Definitions

Kerouac

Kerouac

[ker-oo-ak]
Kerouac, Jack (John Kerouac), 1922-69, American novelist, b. Lowell, Mass., studied at Columbia. One of the leaders of the beat generation, a term he is said to have coined, he was the author of the largely autobiographical novel On the Road (1957), widely considered the testament of the beat movement. Frequently employing idiosyncratically lyrical language, Kerouac's writings reflect a frenetic, restless pursuit of new sensation and experience and a disdain for the conventional measures of economic and social success. Among his other works are the novels The Subterraneans (1958), The Dharma Bums (1958), Big Sur (1962), and Desolation Angels (1965); a volume of poetry, Mexico City Blues (1959); and a volume describing his dreams, Book of Dreams (1961). By the time he died of complications of alcoholism he had written more than 25 books.

See A. Charters, ed., Jack Kerouac: Selected Letters, 1940-1956 (1995) and Jack Kerouac: Selected Letters, 1957-1969 (1999); D. Brinkley, ed., Windblown World: The Journals of Jack Kerouac, 1947-1954 (2004); H. Cunnell, ed., On the Road: The Original Scroll (2007); biographies by A. Charters (1973), B. Gifford and L. Lee (1978, repr. 1994), D. McNally (1980), G. Nicosia (1988), and B. Miles (1998); studies by T. Hunt (1981), R. Weinreich (1986), I. Gewirtz (2007), J. Leland (2007), and P. Maher, Jr. (2007).

orig. Jean-Louis Lebris de Kerouac

(born March 12, 1922, Lowell, Mass., U.S.—died Oct. 21, 1969, St. Petersburg, Fla.) U.S. poet and novelist. He was born to a French Canadian family and attended Columbia University, where he met Allen Ginsberg, William S. Burroughs, and others who would become part of the Beat movement, a term Kerouac coined. Kerouac served as a merchant seaman and roamed the U.S. and Mexico before his first book, The Town & the City (1950), was published. On the Road (1957), his best-known novel and the first he wrote in the spontaneous style that he advocated, enjoyed huge success among young readers, for whom Kerouac became a romantic hero. All his works, including The Dharma Bums (1958), The Subterraneans (1958), and Desolation Angels (1965), are autobiographical. Alcoholism contributed to his death at age 47.

Learn more about Kerouac, Jack with a free trial on Britannica.com.

orig. Jean-Louis Lebris de Kerouac

(born March 12, 1922, Lowell, Mass., U.S.—died Oct. 21, 1969, St. Petersburg, Fla.) U.S. poet and novelist. He was born to a French Canadian family and attended Columbia University, where he met Allen Ginsberg, William S. Burroughs, and others who would become part of the Beat movement, a term Kerouac coined. Kerouac served as a merchant seaman and roamed the U.S. and Mexico before his first book, The Town & the City (1950), was published. On the Road (1957), his best-known novel and the first he wrote in the spontaneous style that he advocated, enjoyed huge success among young readers, for whom Kerouac became a romantic hero. All his works, including The Dharma Bums (1958), The Subterraneans (1958), and Desolation Angels (1965), are autobiographical. Alcoholism contributed to his death at age 47.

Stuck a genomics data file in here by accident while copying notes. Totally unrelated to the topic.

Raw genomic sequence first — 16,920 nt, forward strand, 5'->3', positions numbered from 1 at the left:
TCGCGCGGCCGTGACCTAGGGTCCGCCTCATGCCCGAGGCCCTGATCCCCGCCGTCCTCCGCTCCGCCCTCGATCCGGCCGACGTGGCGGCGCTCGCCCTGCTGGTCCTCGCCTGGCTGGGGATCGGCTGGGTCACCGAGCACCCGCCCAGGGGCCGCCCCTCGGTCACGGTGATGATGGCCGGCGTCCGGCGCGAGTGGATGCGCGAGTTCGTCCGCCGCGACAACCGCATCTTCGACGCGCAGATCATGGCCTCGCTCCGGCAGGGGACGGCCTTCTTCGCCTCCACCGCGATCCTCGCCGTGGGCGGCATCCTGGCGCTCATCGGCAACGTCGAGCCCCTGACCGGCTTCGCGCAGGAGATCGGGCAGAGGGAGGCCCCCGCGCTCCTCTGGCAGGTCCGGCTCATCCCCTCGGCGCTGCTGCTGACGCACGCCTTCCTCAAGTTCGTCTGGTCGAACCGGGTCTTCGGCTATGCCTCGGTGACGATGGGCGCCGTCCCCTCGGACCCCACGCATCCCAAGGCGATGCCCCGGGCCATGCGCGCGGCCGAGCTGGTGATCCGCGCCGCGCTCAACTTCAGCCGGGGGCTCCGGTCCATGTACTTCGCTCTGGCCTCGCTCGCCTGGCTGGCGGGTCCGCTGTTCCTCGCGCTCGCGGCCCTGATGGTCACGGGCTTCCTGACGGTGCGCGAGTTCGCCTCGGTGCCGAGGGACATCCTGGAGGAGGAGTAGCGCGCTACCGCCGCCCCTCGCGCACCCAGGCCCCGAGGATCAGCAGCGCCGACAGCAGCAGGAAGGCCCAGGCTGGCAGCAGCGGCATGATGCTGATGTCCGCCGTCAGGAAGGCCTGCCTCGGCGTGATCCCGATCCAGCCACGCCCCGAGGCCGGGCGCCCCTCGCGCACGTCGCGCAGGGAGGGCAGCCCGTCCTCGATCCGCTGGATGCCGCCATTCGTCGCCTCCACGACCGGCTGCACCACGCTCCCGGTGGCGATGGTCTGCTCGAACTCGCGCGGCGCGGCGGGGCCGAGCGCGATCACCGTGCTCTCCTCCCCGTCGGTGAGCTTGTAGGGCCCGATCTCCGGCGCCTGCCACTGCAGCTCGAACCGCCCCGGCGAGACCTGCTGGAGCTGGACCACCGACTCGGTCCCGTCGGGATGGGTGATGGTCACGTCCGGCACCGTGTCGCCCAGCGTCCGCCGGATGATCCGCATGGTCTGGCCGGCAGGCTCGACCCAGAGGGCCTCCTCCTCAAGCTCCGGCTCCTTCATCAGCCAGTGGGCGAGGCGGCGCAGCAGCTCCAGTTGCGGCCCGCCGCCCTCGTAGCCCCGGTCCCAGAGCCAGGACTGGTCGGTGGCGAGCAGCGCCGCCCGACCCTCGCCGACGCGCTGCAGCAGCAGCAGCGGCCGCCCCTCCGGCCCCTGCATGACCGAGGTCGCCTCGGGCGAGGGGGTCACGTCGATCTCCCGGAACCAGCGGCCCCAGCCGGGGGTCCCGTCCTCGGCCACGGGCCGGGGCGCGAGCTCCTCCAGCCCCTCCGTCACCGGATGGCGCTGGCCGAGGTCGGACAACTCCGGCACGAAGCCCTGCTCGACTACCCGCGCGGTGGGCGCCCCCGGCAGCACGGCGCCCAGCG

Learn more about Kerouac, Jack with a free trial on Britannica.com.

Kerouac: Kicks Joy Darkness is a 1997 spoken word tribute album performed by various artists in tribute to late beat poet Jack Kerouac. Kerouac died at the age of 47 from cirrhosis of the liver, brought on by excessive alcohol consumption . The star-filled album features performances of Kerouac's work often backed to music. The music is of a variety of styles due to the large amount of performers contributing to the album. Notable performers include: Michael Stipe, Allen Ginsberg, John Cale, Hunter S. Thompson, Johnny Depp and Patti Smith. Ginsberg's performance of "The Brooklyn Bridge Blues" is missing the final tenth chorus. This was due to a faxing machine error which stuck the last pages together when Ginsberg was faxed the lyrics. The final chorus read instead by Eric Anderson, recorded on a DAT recorder from the Brooklyn Bridge.

Track listing

All poetry/lyrics written by Jack Kerouac

  1. Kerouac (Morphine) - 2:54
  2. Bowery Blues (Lydia Lunch) - 1:55
  3. My Gang (Michael Stipe) - 2:23
  4. Dream: "Us Kids Swim off a Gray Pier..." (Steven Tyler) - 1:34
  5. Letter to William S. Burroughs & Ode to Jack Hunter S. Thompson (Hunter S. Thompson) - 1:41
  6. Skid Row Wine (Maggie Estep, The Spitters) - 5:51
  7. America's New Trinity of Love: Dean, Brando, Presley (Richard Lewis) - 6:06
  8. Dream: "On a Sunny Afternoon..." (Lawrence Ferlinghetti & Helium) - 2:04
  9. MacDougal Street Blues (Jack Kerouac, Joe Strummer) - 2:48
  10. The Brooklyn Bridge Blues (Choruses 1-9) (Allen Ginsberg) - 5:47
  11. Hymn (Eddie Vedder, Campbell 2000, Sadie 7) - 3:12
  12. Old Western Movies (William S. Burroughs, Tomandandy) - 2:32
  13. Silly Goofball Poems (Juliana Hatfield) - 4:02
  14. The Moon (John Cale) - 3:01
  15. Madroad Driving (Johnny Depp, Come) - 3:28
  16. Have You Ever Seen Anyone Like Cody Pomeray? (Robert Hunter) - 3:48
  17. Letter to John Clellon Holmes (Lee Ranaldo, Dana Colley) - 2:36
  18. Pome on Doctor Sax (Anna Domino) - 1:45
  19. Mexico Rooftop (Robert Buck, Danny Chauvin) - 1:25
  20. The Last Hotel (Patti Smith, Thurston Moore, Lenny Kaye) - 3:47
  21. Running Through-Chinese Poem Song (Warren Zevon, Michael Wolff) - 3:34
  22. Woman (Jim Carroll, Lee Ranaldo, Lenny Kaye) - 2:25
  23. Loneliness, Mexican (Matt Dillon, Joey Altruda, Joe Gonzalez) - 3:19
  24. Angel Mine (Inger Lorre, Jeff Buckley) - 5:24
  25. The Brooklyn Bridge Blues (Chorus 10) (Eric Andersen) - 1:59

Personnel

References

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